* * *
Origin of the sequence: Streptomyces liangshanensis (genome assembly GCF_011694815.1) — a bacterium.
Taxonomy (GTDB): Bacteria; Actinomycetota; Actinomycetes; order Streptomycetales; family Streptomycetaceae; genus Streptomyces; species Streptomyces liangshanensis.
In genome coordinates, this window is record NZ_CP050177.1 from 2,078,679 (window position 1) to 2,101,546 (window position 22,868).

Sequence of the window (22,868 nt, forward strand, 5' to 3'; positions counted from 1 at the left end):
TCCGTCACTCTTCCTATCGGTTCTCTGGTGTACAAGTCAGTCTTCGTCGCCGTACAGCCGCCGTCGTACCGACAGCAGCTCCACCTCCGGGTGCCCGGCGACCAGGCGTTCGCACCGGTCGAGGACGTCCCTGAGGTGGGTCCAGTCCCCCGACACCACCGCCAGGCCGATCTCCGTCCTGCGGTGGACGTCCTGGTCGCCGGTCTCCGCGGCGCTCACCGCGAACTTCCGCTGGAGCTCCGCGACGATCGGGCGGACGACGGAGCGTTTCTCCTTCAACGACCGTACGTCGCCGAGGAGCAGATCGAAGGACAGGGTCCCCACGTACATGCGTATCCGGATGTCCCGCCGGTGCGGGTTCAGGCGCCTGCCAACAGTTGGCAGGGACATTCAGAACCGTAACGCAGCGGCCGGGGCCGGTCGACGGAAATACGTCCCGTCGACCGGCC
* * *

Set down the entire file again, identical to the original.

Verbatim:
Origin of the sequence: Streptomyces liangshanensis (genome assembly GCF_011694815.1) — a bacterium.
Taxonomy (GTDB): Bacteria; Actinomycetota; Actinomycetes; order Streptomycetales; family Streptomycetaceae; genus Streptomyces; species Streptomyces liangshanensis.
In genome coordinates, this window is record NZ_CP050177.1 from 2,078,679 (window position 1) to 2,101,546 (window position 22,868).

Sequence of the window (22,868 nt, forward strand, 5' to 3'; positions counted from 1 at the left end):
TCCGTCACTCTTCCTATCGGTTCTCTGGTGTACAAGTCAGTCTTCGTCGCCGTACAGCCGCCGTCGTACCGACAGCAGCTCCACCTCCGGGTGCCCGGCGACCAGGCGTTCGCACCGGTCGAGGACGTCCCTGAGGTGGGTCCAGTCCCCCGACACCACCGCCAGGCCGATCTCCGTCCTGCGGTGGACGTCCTGGTCGCCGGTCTCCGCGGCGCTCACCGCGAACTTCCGCTGGAGCTCCGCGACGATCGGGCGGACGACGGAGCGTTTCTCCTTCAACGACCGTACGTCGCCGAGGAGCAGATCGAAGGACAGGGTCCCCACGTACATGCGTATCCGGATGTCCCGCCGGTGCGGGTTCAGGCGCCTGCCAACAGTTGGCAGGGACATTCAGAACCGTAACGCAGCGGCCGGGGCCGGTCGACGGAAATACGTCCCGTCGACCGGCC